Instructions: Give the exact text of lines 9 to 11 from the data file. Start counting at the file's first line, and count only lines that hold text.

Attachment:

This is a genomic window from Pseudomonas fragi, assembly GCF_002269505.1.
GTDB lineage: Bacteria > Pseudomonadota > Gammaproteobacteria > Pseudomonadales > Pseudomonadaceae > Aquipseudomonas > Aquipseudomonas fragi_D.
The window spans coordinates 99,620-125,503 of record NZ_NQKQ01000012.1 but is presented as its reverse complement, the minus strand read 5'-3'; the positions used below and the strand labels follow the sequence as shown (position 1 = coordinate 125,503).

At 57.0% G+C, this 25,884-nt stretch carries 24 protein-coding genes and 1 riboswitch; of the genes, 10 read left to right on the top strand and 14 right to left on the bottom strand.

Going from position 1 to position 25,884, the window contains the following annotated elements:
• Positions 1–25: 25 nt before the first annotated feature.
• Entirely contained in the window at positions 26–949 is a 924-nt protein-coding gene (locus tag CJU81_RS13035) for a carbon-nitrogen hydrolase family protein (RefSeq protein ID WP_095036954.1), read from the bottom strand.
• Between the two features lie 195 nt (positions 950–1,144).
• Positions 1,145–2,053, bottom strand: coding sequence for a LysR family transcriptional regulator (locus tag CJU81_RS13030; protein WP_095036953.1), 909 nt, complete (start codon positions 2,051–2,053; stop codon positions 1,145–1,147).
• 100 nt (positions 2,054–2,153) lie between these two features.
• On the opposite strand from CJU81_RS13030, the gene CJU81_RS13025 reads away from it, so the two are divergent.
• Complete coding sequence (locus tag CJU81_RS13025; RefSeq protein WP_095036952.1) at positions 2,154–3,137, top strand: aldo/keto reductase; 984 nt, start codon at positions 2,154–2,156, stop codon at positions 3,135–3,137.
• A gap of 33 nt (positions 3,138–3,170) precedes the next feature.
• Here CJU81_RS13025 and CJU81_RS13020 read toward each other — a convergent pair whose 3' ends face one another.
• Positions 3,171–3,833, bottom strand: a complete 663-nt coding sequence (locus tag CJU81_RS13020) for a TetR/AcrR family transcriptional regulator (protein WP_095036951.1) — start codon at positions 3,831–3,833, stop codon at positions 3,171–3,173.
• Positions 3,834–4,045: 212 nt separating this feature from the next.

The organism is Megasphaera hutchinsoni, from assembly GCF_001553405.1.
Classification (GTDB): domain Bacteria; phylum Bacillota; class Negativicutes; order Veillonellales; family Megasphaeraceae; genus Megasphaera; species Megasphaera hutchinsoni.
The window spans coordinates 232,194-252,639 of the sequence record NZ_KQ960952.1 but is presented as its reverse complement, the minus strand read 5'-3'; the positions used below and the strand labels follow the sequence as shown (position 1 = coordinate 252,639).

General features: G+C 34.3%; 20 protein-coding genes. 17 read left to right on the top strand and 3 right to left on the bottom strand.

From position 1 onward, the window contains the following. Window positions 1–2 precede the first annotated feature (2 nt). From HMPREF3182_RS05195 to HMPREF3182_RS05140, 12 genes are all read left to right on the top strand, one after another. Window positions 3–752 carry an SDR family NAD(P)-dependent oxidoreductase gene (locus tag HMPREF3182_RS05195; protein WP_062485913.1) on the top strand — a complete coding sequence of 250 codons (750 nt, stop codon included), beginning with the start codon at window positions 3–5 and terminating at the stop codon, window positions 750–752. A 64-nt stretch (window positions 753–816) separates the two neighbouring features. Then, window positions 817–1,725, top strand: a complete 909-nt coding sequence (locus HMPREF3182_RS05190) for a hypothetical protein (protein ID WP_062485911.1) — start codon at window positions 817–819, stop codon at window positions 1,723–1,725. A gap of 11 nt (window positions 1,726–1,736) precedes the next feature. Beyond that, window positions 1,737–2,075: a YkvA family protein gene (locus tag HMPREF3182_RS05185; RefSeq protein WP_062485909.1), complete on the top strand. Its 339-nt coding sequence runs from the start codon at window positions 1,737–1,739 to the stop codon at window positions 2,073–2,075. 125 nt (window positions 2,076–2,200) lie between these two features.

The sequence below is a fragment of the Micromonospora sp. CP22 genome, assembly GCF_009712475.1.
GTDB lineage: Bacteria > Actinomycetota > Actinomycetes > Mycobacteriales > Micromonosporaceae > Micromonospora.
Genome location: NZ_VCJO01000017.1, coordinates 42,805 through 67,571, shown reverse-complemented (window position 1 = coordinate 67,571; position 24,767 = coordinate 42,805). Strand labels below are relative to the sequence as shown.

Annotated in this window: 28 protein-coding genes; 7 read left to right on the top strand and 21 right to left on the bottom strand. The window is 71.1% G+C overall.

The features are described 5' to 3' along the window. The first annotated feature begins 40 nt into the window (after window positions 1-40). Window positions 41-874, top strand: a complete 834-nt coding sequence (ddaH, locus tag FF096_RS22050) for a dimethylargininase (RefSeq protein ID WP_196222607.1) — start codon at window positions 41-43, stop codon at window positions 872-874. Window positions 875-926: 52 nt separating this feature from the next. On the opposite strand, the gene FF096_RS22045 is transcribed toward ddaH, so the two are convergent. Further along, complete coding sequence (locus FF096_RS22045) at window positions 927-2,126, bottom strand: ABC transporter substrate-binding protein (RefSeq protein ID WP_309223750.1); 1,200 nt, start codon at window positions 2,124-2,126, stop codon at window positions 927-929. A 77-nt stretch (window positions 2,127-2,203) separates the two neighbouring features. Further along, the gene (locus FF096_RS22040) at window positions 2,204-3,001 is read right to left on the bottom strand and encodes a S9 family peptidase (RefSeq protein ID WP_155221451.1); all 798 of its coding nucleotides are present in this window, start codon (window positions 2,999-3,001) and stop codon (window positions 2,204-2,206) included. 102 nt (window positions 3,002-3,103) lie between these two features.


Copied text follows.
• Positions 1,145–2,053, bottom strand: coding sequence for a LysR family transcriptional regulator (locus tag CJU81_RS13030; protein WP_095036953.1), 909 nt, complete (start codon positions 2,051–2,053; stop codon positions 1,145–1,147).
• 100 nt (positions 2,054–2,153) lie between these two features.
• On the opposite strand from CJU81_RS13030, the gene CJU81_RS13025 reads away from it, so the two are divergent.